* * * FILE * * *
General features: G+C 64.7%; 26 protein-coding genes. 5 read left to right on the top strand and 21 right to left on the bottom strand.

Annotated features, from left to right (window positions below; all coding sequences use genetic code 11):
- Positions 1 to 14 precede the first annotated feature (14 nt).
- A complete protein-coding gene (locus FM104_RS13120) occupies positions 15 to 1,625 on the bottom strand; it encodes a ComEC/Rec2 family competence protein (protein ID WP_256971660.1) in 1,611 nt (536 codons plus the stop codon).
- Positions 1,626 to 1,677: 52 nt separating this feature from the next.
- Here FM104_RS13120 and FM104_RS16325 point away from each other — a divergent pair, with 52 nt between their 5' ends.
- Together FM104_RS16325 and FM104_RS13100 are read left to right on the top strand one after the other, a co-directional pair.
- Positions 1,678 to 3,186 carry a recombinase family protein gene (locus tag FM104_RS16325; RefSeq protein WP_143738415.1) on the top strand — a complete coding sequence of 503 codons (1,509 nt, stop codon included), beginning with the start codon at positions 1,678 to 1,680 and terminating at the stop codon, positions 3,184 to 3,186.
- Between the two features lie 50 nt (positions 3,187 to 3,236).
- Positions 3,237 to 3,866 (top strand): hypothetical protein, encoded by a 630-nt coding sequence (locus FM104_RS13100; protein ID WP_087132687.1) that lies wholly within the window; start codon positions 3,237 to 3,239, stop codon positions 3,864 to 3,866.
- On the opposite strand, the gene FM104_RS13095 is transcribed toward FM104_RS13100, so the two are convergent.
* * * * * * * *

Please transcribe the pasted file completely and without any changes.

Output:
General features: G+C 64.7%; 26 protein-coding genes. 5 read left to right on the top strand and 21 right to left on the bottom strand.

Annotated features, from left to right (window positions below; all coding sequences use genetic code 11):
- Positions 1 to 14 precede the first annotated feature (14 nt).
- A complete protein-coding gene (locus FM104_RS13120) occupies positions 15 to 1,625 on the bottom strand; it encodes a ComEC/Rec2 family competence protein (protein ID WP_256971660.1) in 1,611 nt (536 codons plus the stop codon).
- Positions 1,626 to 1,677: 52 nt separating this feature from the next.
- Here FM104_RS13120 and FM104_RS16325 point away from each other — a divergent pair, with 52 nt between their 5' ends.
- Together FM104_RS16325 and FM104_RS13100 are read left to right on the top strand one after the other, a co-directional pair.
- Positions 1,678 to 3,186 carry a recombinase family protein gene (locus tag FM104_RS16325; RefSeq protein WP_143738415.1) on the top strand — a complete coding sequence of 503 codons (1,509 nt, stop codon included), beginning with the start codon at positions 1,678 to 1,680 and terminating at the stop codon, positions 3,184 to 3,186.
- Between the two features lie 50 nt (positions 3,187 to 3,236).
- Positions 3,237 to 3,866 (top strand): hypothetical protein, encoded by a 630-nt coding sequence (locus FM104_RS13100; protein ID WP_087132687.1) that lies wholly within the window; start codon positions 3,237 to 3,239, stop codon positions 3,864 to 3,866.
- On the opposite strand, the gene FM104_RS13095 is transcribed toward FM104_RS13100, so the two are convergent.